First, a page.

Important books

There are no important books.

Paul Krugman concludes his review of Thomas Piketty’s new book Capital in the Twenty-First Century by stating:

So Capital in the Twenty-First Century is an extremely important book on all fronts. Piketty has transformed our economic discourse; we’ll never talk about wealth and inequality the same way we used to.

I wouldn’t let Paul Krugman advise me on a deli sandwich or a barbershop, yet the editors at the New York Review of Books suggest I listen to him regarding a $40 hardcover book on economics, something I wouldn’t read unless you paid me, or unless you transported me back to the dorms and gave me a bushel of the best marijuana known to man. Reviews like Krugman’s remind one of how boring and square the Review is today.

Capital in the Twenty-First Century is a best-seller, made so by hype and silly comments from people like Krugman. This is not a book that has come to life by the word-of-mouth of keen readers, but rather it has flourished because of advertising dollars.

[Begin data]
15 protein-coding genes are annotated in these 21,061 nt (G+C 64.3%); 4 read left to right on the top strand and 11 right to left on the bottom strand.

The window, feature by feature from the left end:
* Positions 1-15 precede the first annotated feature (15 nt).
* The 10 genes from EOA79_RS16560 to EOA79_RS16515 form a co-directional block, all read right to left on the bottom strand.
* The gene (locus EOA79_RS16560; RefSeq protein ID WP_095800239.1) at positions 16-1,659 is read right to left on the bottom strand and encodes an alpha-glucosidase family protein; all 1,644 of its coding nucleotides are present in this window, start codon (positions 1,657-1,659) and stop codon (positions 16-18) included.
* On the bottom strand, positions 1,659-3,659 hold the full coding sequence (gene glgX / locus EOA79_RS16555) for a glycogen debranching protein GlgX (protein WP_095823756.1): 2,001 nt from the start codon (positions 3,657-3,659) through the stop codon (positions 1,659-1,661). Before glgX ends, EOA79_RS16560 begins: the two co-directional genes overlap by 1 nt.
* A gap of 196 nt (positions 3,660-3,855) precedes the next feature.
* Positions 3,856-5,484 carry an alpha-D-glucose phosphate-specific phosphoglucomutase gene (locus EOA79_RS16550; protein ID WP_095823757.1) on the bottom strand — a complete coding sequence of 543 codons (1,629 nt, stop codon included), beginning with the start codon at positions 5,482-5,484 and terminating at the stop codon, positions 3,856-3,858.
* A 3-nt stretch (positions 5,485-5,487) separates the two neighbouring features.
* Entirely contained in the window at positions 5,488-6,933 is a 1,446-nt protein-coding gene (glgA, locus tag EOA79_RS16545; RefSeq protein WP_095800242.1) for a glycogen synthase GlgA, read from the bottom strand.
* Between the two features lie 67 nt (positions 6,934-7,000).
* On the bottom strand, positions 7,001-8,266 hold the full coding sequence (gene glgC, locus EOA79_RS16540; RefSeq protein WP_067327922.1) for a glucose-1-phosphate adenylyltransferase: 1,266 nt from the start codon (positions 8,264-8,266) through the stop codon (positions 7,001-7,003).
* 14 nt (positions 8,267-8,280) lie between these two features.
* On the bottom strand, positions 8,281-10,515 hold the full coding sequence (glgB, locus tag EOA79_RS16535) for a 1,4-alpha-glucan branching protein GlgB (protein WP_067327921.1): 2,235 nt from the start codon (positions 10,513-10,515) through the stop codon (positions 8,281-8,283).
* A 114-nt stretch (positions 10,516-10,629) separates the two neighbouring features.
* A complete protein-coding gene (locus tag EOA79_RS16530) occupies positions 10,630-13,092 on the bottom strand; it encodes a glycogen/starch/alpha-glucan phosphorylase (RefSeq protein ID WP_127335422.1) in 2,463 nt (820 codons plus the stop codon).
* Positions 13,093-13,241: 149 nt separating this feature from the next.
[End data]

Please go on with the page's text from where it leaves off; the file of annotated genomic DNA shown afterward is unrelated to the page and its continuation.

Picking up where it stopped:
How does one deal with important books? I don’t buy them, but I often get them as gifts, so I put them on the shelf, unread, and they usually wind up in the Goodwill pile when it comes time to cull the library. Other times I might try to read these books years later, to see if they are interesting beyond the hype that influenced a friend to buy me a copy.

I have been surprised by popular “important” books.  The Looming Tower and 1491 are terrific and I am glad I read these books and discovered these authors. Do I feel bad about not reading them when they were popular? Of course not. Good books outlast their hype. Will Piketty’s book last? I don’t know, but given the history of books, it is doubtful.

Only a fundamentalist would call a book important. Ignore fundamentalists and you will live a good life.

There are no important books.

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